Those 134 tribal languages are responsible for distinguishing Sudanese Arabic from its source, subsequently producing many sub-dialects. Interestingly, Nubian languages, stemming from the ancient Nubian Empire, donated many words to Sudan’s lingua franca. Arabic and Nubian cultural customs exist side-by-side, as well.
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Gulf Arabic is more of a spectrum of closely correlating dialects than existing solely on its own. The countries that employ it are Kuwait, Qatar, the United Arab Emirates, Saudi Arabia, Bahrain, and Oman. Natives call Gulf dialect Khaliji (خليجي), a name synonymous with the phrase “of the gulf.”
A notable difference between Khaliji and Fusha is the vowel pronunciations: while Fusha has k (ك), Gulf speakers pronounce the same letter as a ch sound. Fusha’s vowel combinations of ow and ay come out to o and e, respectively, in Khaliji. Even so, some argue that Gulf is the closest dialect to Fusha, and there are many English loan words, as well.
Dubai is located in the Gulf region, specifically within the United Arab Emirates. If you see yourself living and working there, the Emirati sub-dialect is a good option. Because English is most commonly spoken there, however, understanding Arabic is not a must.
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Levantine Arabic covers the Eastern Mediterranean seaboard and has working language status in Lebanon. You will encounter differences in sound between northern and southern Levantine, plus other distinctions dependent upon urban and countryside areas.
Levantine is simpler than Fusha in terms of verbal moods, noun case endings, and other features. Aramaic, a Syrian Semitic language best known for being Jesus Christ’s mother tongue, has had a hand in shaping Levantine vocabulary. A cool thing to note is that the Levantine word for “thank you” is merci–just like in French! Other influences are Greek, Hebrew, and English.
There are other dialects to take your pick from, but one ringing piece of advice is to learn standard Arabic (Fusha) first. Communicating with all Arabic speakers should take precedence over focusing on just one region.
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The Islamic religion has wielded massive power within and outside the Middle East, due to Muslim armies brandishing the sword to conquer and convert. Yes, everyone has heard of the Crusades, but earlier clashes were more crucial in the question of whether Islam would be here to stay or not.
In the Qur’an, there are detailed accounts of battles resulting in mass conversions. The Battle of Badr, for example, is one that Muslims consider all-important in establishing their religion. On 17 March, 624 AD, a little over 300 Muslims defeated a thousand pagan Meccans through, per Islamic accounts, Divine Intervention. The immediate consequence? The prophet Muhammad, Islam’s founder, garnered enough respect to wield massive influence.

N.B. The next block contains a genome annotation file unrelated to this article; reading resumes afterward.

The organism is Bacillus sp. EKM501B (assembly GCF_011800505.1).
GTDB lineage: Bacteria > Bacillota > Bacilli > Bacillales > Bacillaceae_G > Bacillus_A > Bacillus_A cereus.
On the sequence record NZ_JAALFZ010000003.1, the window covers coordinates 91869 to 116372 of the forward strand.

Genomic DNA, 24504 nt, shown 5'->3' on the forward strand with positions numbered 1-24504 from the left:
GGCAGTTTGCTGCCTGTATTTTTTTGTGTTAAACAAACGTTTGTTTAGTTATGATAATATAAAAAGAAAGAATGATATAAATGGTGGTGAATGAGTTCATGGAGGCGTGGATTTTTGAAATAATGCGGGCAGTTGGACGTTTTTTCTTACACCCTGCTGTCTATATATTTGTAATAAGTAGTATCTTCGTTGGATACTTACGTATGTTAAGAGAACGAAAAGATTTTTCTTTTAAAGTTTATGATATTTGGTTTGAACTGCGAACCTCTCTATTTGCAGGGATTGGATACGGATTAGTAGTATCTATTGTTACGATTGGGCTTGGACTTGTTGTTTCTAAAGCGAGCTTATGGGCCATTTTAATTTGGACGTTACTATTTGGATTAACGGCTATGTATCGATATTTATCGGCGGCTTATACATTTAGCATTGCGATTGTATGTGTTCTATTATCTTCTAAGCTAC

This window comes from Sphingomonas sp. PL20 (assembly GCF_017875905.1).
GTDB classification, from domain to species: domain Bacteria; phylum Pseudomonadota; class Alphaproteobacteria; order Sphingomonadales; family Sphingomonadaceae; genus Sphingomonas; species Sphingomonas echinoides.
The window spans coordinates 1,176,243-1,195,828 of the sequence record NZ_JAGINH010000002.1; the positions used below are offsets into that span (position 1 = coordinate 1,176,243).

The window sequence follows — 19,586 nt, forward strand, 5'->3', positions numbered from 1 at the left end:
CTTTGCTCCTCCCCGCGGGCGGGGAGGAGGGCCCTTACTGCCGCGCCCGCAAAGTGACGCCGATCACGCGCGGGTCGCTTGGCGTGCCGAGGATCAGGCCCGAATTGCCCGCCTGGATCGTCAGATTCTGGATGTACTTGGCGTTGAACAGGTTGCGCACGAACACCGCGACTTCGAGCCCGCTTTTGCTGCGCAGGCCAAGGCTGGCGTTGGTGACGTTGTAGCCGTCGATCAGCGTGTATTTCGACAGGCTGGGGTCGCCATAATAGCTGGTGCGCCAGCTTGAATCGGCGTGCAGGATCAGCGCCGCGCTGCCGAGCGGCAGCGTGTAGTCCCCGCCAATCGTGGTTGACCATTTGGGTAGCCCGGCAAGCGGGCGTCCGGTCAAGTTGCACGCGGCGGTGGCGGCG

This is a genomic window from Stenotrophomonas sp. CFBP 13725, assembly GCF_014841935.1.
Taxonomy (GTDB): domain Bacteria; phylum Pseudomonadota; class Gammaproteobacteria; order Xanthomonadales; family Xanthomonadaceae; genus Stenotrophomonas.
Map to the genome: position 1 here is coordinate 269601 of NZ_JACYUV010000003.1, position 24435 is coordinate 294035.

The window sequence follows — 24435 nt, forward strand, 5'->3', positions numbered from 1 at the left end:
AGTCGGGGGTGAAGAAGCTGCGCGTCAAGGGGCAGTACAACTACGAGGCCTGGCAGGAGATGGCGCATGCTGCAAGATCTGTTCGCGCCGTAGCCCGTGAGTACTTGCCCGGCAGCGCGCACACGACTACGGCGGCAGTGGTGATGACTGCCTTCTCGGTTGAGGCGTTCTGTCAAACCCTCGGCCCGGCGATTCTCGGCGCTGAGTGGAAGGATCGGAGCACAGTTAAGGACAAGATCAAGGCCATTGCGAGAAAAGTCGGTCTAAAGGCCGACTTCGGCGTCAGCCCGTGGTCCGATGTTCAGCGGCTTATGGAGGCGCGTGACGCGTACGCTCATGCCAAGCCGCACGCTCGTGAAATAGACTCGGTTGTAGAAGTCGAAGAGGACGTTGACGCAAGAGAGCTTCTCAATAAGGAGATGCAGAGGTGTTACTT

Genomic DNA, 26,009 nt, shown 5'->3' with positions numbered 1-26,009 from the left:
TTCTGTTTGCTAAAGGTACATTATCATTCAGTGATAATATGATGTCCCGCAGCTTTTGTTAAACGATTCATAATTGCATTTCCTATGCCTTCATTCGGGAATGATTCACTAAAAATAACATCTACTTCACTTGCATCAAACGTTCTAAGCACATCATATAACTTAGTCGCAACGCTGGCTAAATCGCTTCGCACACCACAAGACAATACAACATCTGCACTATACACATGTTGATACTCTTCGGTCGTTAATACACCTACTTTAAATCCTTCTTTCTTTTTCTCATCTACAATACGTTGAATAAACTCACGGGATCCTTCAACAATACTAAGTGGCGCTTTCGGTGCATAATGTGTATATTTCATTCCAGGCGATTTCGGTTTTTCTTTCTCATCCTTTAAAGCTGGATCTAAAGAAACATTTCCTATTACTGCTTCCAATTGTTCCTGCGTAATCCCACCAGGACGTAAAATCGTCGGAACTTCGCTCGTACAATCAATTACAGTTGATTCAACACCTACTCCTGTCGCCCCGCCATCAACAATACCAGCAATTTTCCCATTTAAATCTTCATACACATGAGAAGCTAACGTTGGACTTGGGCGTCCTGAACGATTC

Early Muslim conquests, missionaries, and trading routes continued Muhammad’s sway past Arabia to parts of India, Europe, and Africa. The Rashidun Caliphate, a political structure where a leader (caliph) ruled over the Muslim population, followed Muhammad’s death in 632 AD. Three more followed, until the first Arab Muslim Empire in the seventh century absorbed Byzantine and Persian territories, in addition to Spain and parts of India.
The Islamic Empire was doomed to end three centuries later, but the religion itself hung on to life under new rulers. This is how Islam came to be the third-largest creed in our world today.
Gamel Nasser’s Pan-Arabism
Some world leaders have used the Arabic language to achieve certain goals for increasing power or stronger diplomatic ties. Gamel Abdel Nasser, Egypt’s president from 1956 to 1970, was one who sought to unite all Arabs, not just Egyptians. Language, like culture, was a tool in promoting the nationalist ideology of Pan-Arabism, directly challenging the Western world.
The widespread use of Arabic made it a plausible idea for Nasser to form a conglomeration based on common identity. His efforts to do so raised Egypt’s status as a formidable leader of the Middle Eastern world, also becoming its own mecca for Arab intellectuals and artists. Umm Kulthum, the aforementioned Egyptian songstress, is even said to have helped Nasser spread his ideas with her classical songs, marrying the roles art and politics play in shaping society.
While President Nasser’s efforts largely failed, a resounding sense of pride remained among the Arab bloc. It also demonstrated that Arabic itself is more than just a language, but a symbol of regional dominance and historical consequence.
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Arabic brings with it complex religious, social, and cultural contexts. The biggest misconception is that Arabic is difficult, mainly because of the strange alphabet, but its grammar is easier than believed. Besides learning about history and religion, Arabic students gain an immense advantage in the professional space as well.
There are various dialects to explore, but Modern Standard Arabic is the common denominator and, therefore, the safest bet. There is also an abundance of helpful resources, from news reports to legendary songs, a sure sign that anyone who puts in the work to learn will surely succeed.
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About the author: Althea Chokwe is a Masters student focusing on International Relations at Nottingham Trent University. She writes on a regular basis, interested in issues relating to society, global culture, the economy, and more. Althea also enjoys teaching herself languages and is aiming to become a polyglot. Connect with her on LinkedIn here.